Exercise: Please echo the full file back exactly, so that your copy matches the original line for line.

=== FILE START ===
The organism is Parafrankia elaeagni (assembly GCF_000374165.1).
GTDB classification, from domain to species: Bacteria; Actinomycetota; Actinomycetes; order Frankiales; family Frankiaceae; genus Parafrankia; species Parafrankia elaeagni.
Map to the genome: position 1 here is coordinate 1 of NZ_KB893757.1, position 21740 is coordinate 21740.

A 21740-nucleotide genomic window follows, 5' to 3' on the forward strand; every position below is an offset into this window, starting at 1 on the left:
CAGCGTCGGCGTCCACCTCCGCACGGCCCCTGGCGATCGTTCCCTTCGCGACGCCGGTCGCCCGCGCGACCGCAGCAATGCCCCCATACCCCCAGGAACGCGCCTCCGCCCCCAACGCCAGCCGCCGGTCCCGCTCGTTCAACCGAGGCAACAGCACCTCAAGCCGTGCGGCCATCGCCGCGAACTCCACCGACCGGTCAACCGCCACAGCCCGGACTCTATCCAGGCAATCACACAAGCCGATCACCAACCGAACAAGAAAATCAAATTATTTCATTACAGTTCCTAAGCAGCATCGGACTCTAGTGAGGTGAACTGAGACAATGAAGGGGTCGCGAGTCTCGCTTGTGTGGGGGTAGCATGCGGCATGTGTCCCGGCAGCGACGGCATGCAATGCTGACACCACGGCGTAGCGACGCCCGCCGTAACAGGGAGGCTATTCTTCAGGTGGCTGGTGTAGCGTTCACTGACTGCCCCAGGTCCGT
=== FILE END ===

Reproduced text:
The organism is Parafrankia elaeagni (assembly GCF_000374165.1).
GTDB classification, from domain to species: Bacteria; Actinomycetota; Actinomycetes; order Frankiales; family Frankiaceae; genus Parafrankia; species Parafrankia elaeagni.
Map to the genome: position 1 here is coordinate 1 of NZ_KB893757.1, position 21740 is coordinate 21740.

A 21740-nucleotide genomic window follows, 5' to 3' on the forward strand; every position below is an offset into this window, starting at 1 on the left:
CAGCGTCGGCGTCCACCTCCGCACGGCCCCTGGCGATCGTTCCCTTCGCGACGCCGGTCGCCCGCGCGACCGCAGCAATGCCCCCATACCCCCAGGAACGCGCCTCCGCCCCCAACGCCAGCCGCCGGTCCCGCTCGTTCAACCGAGGCAACAGCACCTCAAGCCGTGCGGCCATCGCCGCGAACTCCACCGACCGGTCAACCGCCACAGCCCGGACTCTATCCAGGCAATCACACAAGCCGATCACCAACCGAACAAGAAAATCAAATTATTTCATTACAGTTCCTAAGCAGCATCGGACTCTAGTGAGGTGAACTGAGACAATGAAGGGGTCGCGAGTCTCGCTTGTGTGGGGGTAGCATGCGGCATGTGTCCCGGCAGCGACGGCATGCAATGCTGACACCACGGCGTAGCGACGCCCGCCGTAACAGGGAGGCTATTCTTCAGGTGGCTGGTGTAGCGTTCACTGACTGCCCCAGGTCCGT